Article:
What Can the US Learn from the Healthcare Systems of Other G7 Countries?

The US health system has been the subject of passionate debate for many years, more so now that the Affordable Care Act has been put into place. Both political parties argue about what the country’s healthcare system should look like, with neither side seeming to have any well planned out ideas. As a member of the G7, the US might benefit from a comparison with their counterparts, all of which have a higher efficiency for cost rate according to a .

: In the UK, the NHS (National Health Service) is both loved and hated in equal measure. Simultaneously lambasted for long waiting times and adored for free care at the point of delivery, its scale beggars belief (it is one of the top five biggest employers in the world).

88% of prescriptions are covered by the NHS. By the NHS running the healthcare system, the UK also saves money on administrator costs. How the system is funded, managed and performs is a source of constant public discussion. Even though the current coalition government has ringfenced spending on healthcare, health and social workers are increasingly stretched. According to , the UK needs to recruit 70,000 additional social care professionals by 2050, which is an indication of the strain their system is under.

The lesson here is that endless amounts of money will not fix healthcare, particularly, as it is in the UK, when a population is ageing.

: In France, everyone’s medical bills are paid for by the government. This is funded by payroll and income taxes that are collected. The remainder of a person’s medical bills (if there are any) is then paid for by their supplemental insurance. Everyone is entitled to the insurance, even undocumented immigrants.

In the French , patients also have the right to pick their own primary care doctors and specialists with only minimal restrictions for the latter. Doctors can also choose what treatment methods to use, even if it is a cutting-edge treatment.

: In Germany, 90% of the population are on the public healthcare system with the remainder paying for private insurance. Employers and workers both pay half of the premium but, unlike in the US, the individual picks their health plan, not the employer. The unemployed are covered under unemployment insurance, while the community as a whole foots the bill for the poor. Pensions cover retirees.

There is a small co-pay of around 10 Euros upon a person’s first visit to a doctor in the first quarter of the year. There is no haggling over medical fees: the doctor inputs a code/s into the computer and swipes an insurance card much like a credit card, which then sends out a bill. As in France, everyone is covered, including illegal immigrants.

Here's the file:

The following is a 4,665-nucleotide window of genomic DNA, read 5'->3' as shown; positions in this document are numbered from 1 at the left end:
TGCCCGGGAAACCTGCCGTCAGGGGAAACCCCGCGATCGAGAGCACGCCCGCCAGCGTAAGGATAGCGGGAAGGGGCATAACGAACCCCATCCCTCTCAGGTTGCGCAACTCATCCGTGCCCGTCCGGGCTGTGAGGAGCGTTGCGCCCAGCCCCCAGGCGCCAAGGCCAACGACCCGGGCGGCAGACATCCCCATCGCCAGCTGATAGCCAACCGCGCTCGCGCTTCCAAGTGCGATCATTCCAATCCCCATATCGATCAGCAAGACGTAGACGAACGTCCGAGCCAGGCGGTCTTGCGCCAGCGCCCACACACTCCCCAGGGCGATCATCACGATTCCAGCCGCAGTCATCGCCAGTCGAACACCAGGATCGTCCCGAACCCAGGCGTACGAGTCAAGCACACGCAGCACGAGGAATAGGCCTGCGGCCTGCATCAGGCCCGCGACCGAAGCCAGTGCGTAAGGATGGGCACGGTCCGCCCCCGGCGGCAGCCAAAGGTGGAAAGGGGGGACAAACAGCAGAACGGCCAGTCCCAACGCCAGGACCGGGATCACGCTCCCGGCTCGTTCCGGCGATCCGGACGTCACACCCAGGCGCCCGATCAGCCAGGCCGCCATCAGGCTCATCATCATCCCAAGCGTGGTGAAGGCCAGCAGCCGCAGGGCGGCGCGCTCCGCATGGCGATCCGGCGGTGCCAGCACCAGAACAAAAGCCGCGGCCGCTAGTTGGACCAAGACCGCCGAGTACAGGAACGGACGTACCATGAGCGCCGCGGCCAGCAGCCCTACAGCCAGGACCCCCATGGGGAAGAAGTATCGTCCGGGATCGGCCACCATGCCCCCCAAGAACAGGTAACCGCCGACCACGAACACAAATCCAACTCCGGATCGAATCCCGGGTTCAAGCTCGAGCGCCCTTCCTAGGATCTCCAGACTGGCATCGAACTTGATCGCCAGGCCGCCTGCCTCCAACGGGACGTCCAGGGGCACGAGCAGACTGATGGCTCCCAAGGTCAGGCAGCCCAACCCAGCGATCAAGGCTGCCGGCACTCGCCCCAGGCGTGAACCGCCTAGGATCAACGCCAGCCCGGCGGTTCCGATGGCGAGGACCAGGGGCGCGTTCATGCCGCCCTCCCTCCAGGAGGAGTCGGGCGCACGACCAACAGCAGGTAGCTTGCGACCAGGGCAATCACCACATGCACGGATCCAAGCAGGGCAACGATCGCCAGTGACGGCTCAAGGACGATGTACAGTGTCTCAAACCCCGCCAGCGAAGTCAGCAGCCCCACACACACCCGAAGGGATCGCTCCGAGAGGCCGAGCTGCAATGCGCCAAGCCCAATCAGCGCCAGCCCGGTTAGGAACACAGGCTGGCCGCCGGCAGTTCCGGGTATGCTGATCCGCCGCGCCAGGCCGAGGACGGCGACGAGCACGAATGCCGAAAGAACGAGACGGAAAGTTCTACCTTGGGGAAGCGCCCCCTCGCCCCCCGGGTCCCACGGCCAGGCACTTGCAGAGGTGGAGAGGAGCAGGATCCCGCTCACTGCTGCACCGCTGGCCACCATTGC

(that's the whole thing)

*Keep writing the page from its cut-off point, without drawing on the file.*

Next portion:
: America’s northern neighbor has a single-payer system with the government acting as the single-payer. The national healthcare system in Canada is run by a centralized body that sets standards for the country’s 13 provinces to follow. If they don’t follow the standards they don’t get funding for their province. All of the hospitals are private and nonprofit with their own governance, creating a balanced private and public ownership.

When compared to the US, doctors in Canada spend since they don’t have to hire outside administrators to deal with an array of insurance providers. Notably, they also spend less time on the phone with those providers in order to get permission to do certain procedures or tests on patients.

: Here the government created flat rates for all medications, procedures, and other medical expenses. This eliminates competition between insurance companies since there is a fixed rate. Hospitals are private, but the government sets stringent regulations to make sure the system remains universal.

Overall, Japan has universal mandatory healthcare that is funded from payroll taxes that are paid by both the worker and employer. Self-employed individuals pay a premium based on their income.

: In Italy, an individual’s health coverage is paid for by taxes collected for that specific purpose. They can choose to purchase private insurance as a backup medical plan, but are not required to. Citizens do have to pay fees for specialists and prescriptions, but this varies by state and is said to be no more than for the most part.


All in all, if the US can figure out a way to lower administrative costs and close loopholes and policies that give private insurance companies power over the system, they could have a better system. Couple that with their advanced technologies, cutting-edge medical research, and well-trained doctors, the healthcare system could better serve the public.

There are issues around illegal immigrants, primarily in European healthcare systems, that could not conceivably be introduced in the US any time soon. Do bear in mind that while European healthcare is more ‘open’ with respect to citizenship, there is a growing opposition to this policy. Years of austerity has hardened public attitude and media coverage of healthcare systems being put under unnecessary pressure due to highly pulicized immigrant health tourists has pushed the public to the right on the issue. It would seem that, at least in relation to the handling of this issue, the Europeans are gradually adopting an America position.

Sasha Dlinni is a writer who originally hails from NYC. After years slugging it out managing various magazines in the city, he fled the rat race and moved to Europe, which has given him an informed, first-hand angle on this post. From his new base, he has been developing his writing as a freelancer and also teaches English as a foreign language in local schools.


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